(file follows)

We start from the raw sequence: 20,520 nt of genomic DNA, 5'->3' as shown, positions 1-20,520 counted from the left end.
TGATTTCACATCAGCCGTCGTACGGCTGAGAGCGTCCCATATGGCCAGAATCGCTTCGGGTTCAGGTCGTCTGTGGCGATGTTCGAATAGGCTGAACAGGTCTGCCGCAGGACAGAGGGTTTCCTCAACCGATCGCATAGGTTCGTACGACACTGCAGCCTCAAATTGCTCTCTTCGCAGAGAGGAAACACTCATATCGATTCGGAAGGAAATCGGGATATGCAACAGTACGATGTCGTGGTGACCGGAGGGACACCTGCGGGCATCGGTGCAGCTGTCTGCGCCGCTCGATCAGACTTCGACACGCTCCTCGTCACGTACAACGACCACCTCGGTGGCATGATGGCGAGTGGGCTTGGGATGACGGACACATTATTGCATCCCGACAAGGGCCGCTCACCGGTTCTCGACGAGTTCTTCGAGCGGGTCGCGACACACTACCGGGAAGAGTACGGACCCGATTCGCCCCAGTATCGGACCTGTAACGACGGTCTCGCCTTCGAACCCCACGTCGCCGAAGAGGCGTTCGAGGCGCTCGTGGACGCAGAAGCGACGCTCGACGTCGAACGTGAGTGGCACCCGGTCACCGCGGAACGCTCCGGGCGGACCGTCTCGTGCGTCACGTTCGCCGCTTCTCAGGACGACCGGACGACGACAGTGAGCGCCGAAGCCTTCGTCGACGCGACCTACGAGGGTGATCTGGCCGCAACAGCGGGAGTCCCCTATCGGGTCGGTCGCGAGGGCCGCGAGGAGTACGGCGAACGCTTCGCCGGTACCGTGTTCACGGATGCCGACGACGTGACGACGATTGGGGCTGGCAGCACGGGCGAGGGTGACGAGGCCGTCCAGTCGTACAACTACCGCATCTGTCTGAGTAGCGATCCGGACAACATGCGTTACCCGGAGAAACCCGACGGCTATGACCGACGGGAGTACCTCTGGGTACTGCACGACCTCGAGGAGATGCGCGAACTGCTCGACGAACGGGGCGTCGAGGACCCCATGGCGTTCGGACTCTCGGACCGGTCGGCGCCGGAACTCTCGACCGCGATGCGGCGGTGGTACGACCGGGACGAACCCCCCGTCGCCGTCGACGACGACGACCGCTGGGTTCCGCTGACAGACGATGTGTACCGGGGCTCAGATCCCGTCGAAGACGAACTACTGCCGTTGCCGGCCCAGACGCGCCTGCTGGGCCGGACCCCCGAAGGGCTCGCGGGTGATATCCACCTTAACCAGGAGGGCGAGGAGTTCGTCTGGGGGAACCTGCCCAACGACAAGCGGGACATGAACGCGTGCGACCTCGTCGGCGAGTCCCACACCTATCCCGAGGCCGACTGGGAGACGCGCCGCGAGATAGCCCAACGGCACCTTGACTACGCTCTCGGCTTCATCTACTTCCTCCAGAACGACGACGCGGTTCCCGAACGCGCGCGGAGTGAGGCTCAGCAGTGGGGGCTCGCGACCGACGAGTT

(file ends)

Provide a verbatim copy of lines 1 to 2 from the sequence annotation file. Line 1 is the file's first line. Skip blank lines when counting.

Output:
We start from the raw sequence: 20,520 nt of genomic DNA, 5'->3' as shown, positions 1-20,520 counted from the left end.
TGATTTCACATCAGCCGTCGTACGGCTGAGAGCGTCCCATATGGCCAGAATCGCTTCGGGTTCAGGTCGTCTGTGGCGATGTTCGAATAGGCTGAACAGGTCTGCCGCAGGACAGAGGGTTTCCTCAACCGATCGCATAGGTTCGTACGACACTGCAGCCTCAAATTGCTCTCTTCGCAGAGAGGAAACACTCATATCGATTCGGAAGGAAATCGGGATATGCAACAGTACGATGTCGTGGTGACCGGAGGGACACCTGCGGGCATCGGTGCAGCTGTCTGCGCCGCTCGATCAGACTTCGACACGCTCCTCGTCACGTACAACGACCACCTCGGTGGCATGATGGCGAGTGGGCTTGGGATGACGGACACATTATTGCATCCCGACAAGGGCCGCTCACCGGTTCTCGACGAGTTCTTCGAGCGGGTCGCGACACACTACCGGGAAGAGTACGGACCCGATTCGCCCCAGTATCGGACCTGTAACGACGGTCTCGCCTTCGAACCCCACGTCGCCGAAGAGGCGTTCGAGGCGCTCGTGGACGCAGAAGCGACGCTCGACGTCGAACGTGAGTGGCACCCGGTCACCGCGGAACGCTCCGGGCGGACCGTCTCGTGCGTCACGTTCGCCGCTTCTCAGGACGACCGGACGACGACAGTGAGCGCCGAAGCCTTCGTCGACGCGACCTACGAGGGTGATCTGGCCGCAACAGCGGGAGTCCCCTATCGGGTCGGTCGCGAGGGCCGCGAGGAGTACGGCGAACGCTTCGCCGGTACCGTGTTCACGGATGCCGACGACGTGACGACGATTGGGGCTGGCAGCACGGGCGAGGGTGACGAGGCCGTCCAGTCGTACAACTACCGCATCTGTCTGAGTAGCGATCCGGACAACATGCGTTACCCGGAGAAACCCGACGGCTATGACCGACGGGAGTACCTCTGGGTACTGCACGACCTCGAGGAGATGCGCGAACTGCTCGACGAACGGGGCGTCGAGGACCCCATGGCGTTCGGACTCTCGGACCGGTCGGCGCCGGAACTCTCGACCGCGATGCGGCGGTGGTACGACCGGGACGAACCCCCCGTCGCCGTCGACGACGACGACCGCTGGGTTCCGCTGACAGACGATGTGTACCGGGGCTCAGATCCCGTCGAAGACGAACTACTGCCGTTGCCGGCCCAGACGCGCCTGCTGGGCCGGACCCCCGAAGGGCTCGCGGGTGATATCCACCTTAACCAGGAGGGCGAGGAGTTCGTCTGGGGGAACCTGCCCAACGACAAGCGGGACATGAACGCGTGCGACCTCGTCGGCGAGTCCCACACCTATCCCGAGGCCGACTGGGAGACGCGCCGCGAGATAGCCCAACGGCACCTTGACTACGCTCTCGGCTTCATCTACTTCCTCCAGAACGACGACGCGGTTCCCGAACGCGCGCGGAGTGAGGCTCAGCAGTGGGGGCTCGCGACCGACGAGTT